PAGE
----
The goal of facial expression analysis is to create systems that can automatically analyze and recognize facial feature changes and facial motion due to facial expressions from visual information. This has been an active research topic for several years and has attracted the interest of many computer vision researchers and behavioral scientists, with applications in behavioral science, security, animation, and human-computer interaction. In this talk, I will briefly describe the components of a facial expression analysis system and review some previous work. Then I will talk about my work, View-Invariant Expression Analysis using Analytic Shape Manifolds and Structure-Preserving Sparse Decomposition for Facial Expression Analysis.
Rendering massive virtual world using Clipmaps
Speaker: Sujal Bista -- Date: April 26, 2012
Real time rendering of a massive virtual world requires efficient management of textures, geometric structures, and a variety of visual effects. Despite the recent improvements of the Graphics Processing Units (GPU), the currently available memory space and computation power is still not enough to store and process textures and geometries that are used to represent a high-quality virtual world. One way to overcome this problem is use Clipmap, which is a hardware accelerated approach that manages levels of detail (LOD) for objects, textures, and effects used to render a virtual world.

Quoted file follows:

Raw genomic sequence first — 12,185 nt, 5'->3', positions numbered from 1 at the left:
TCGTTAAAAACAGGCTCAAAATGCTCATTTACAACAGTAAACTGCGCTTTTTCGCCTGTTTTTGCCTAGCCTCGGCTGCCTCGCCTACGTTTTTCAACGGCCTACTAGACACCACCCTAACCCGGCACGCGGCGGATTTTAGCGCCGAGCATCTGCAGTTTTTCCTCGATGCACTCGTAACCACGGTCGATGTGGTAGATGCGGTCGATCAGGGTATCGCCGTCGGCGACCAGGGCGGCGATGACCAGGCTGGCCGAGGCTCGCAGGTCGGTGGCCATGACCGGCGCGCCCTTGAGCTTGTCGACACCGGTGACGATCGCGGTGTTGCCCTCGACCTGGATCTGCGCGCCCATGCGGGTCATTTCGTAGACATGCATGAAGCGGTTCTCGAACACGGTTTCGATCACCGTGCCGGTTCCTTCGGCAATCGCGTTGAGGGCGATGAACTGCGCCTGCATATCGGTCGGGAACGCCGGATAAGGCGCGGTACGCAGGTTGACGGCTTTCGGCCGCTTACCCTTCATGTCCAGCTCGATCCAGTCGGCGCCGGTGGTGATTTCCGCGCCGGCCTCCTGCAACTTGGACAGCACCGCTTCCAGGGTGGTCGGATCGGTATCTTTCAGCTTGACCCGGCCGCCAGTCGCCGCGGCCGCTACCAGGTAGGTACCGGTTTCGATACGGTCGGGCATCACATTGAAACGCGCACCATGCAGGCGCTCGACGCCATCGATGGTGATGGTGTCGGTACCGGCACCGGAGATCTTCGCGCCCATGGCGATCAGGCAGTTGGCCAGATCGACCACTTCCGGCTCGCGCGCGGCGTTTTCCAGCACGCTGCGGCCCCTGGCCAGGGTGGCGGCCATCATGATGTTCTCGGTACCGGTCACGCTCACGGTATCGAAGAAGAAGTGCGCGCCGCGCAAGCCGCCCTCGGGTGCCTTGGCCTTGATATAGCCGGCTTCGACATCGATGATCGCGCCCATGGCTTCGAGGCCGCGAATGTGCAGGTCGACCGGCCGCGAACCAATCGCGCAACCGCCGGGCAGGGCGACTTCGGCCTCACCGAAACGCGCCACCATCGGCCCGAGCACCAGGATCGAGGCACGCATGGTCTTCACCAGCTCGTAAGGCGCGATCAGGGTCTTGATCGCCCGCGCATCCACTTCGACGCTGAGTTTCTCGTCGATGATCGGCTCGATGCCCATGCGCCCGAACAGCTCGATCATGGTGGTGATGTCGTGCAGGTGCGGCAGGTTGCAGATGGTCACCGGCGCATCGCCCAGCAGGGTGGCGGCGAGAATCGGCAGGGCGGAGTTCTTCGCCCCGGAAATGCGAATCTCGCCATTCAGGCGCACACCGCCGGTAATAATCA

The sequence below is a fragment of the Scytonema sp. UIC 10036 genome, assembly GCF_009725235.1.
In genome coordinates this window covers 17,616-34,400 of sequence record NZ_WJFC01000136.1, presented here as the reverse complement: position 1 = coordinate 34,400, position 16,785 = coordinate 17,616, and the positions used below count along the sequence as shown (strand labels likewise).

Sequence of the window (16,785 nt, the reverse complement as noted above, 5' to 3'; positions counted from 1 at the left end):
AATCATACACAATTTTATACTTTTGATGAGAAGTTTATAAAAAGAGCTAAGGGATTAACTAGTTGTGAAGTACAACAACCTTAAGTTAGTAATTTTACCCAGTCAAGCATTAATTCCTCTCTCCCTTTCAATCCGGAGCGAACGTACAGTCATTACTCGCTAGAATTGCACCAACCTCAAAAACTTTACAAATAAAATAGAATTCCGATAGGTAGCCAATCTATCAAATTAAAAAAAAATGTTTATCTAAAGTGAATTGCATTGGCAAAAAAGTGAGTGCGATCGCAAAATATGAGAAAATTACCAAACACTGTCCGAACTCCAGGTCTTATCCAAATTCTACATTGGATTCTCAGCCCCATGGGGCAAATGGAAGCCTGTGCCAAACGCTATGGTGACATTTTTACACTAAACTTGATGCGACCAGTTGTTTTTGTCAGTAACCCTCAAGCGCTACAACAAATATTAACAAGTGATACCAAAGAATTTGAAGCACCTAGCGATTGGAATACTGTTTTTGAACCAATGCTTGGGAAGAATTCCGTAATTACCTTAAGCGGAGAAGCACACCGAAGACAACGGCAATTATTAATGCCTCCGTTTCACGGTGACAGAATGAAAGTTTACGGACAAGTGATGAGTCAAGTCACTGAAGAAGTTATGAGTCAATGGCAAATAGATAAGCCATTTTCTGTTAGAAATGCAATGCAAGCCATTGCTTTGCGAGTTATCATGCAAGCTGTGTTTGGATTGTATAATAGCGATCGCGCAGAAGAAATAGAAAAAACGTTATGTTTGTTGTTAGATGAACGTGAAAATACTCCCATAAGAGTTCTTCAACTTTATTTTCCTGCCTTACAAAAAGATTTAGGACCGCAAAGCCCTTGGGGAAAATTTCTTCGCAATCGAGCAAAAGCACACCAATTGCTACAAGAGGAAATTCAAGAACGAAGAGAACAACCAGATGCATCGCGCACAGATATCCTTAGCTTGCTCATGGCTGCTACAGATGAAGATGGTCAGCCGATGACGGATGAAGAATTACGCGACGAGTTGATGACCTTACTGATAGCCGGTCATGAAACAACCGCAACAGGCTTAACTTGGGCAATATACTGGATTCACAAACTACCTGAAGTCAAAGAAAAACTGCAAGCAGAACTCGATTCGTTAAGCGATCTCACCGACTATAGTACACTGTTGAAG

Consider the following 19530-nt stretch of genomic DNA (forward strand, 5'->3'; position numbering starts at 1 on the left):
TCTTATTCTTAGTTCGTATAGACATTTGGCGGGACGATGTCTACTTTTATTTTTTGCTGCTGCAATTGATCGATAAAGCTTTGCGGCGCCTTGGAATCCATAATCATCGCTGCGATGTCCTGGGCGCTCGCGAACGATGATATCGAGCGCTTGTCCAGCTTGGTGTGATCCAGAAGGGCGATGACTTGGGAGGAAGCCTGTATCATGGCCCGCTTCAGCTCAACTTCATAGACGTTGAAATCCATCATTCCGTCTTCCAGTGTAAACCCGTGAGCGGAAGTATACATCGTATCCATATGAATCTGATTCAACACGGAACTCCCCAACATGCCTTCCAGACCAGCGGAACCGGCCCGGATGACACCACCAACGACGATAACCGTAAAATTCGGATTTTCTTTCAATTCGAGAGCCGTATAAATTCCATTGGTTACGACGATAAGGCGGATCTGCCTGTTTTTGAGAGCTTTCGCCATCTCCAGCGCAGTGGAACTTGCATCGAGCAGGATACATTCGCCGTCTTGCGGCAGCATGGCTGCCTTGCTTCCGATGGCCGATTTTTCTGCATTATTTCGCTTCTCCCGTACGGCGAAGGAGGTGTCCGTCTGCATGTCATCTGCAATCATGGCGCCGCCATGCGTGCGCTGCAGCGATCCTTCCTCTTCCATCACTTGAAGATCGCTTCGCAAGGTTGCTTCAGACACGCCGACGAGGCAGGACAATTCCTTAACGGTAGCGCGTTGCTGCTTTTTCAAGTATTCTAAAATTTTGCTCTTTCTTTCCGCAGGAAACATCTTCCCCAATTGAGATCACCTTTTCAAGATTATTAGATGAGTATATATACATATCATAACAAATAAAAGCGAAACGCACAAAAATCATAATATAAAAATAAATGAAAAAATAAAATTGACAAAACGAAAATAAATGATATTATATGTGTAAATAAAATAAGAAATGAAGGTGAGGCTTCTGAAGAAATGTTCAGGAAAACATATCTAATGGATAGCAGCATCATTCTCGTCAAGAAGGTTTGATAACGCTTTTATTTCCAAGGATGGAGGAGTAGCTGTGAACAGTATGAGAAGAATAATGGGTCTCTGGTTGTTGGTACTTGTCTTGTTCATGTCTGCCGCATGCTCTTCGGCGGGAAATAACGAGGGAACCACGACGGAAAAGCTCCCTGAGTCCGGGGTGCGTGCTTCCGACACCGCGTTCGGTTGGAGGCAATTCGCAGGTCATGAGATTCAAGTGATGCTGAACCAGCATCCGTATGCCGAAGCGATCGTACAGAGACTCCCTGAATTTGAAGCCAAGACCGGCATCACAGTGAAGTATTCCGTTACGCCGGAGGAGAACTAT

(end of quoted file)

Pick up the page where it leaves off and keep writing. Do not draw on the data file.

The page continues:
Spatial Marked Point Processes in Computer Vision
Speaker: Nazre Batool -- Date: May 3, 2012
The computer vision community is very familiar with Markov random field (MRF) modeling for numerous applications. In this talk, I will present an overview of the more general, but less popular, Markov point processes (MPP) and will highlight the connection between MRF and MPP and the advantages of MPP modeling for specific applications. Recently, several versions of MPP called ‘Marked’ point processes have been used in remote sensing/aerial imaging applications. I will discuss some of the applications and finally, present my recent work based on MPP.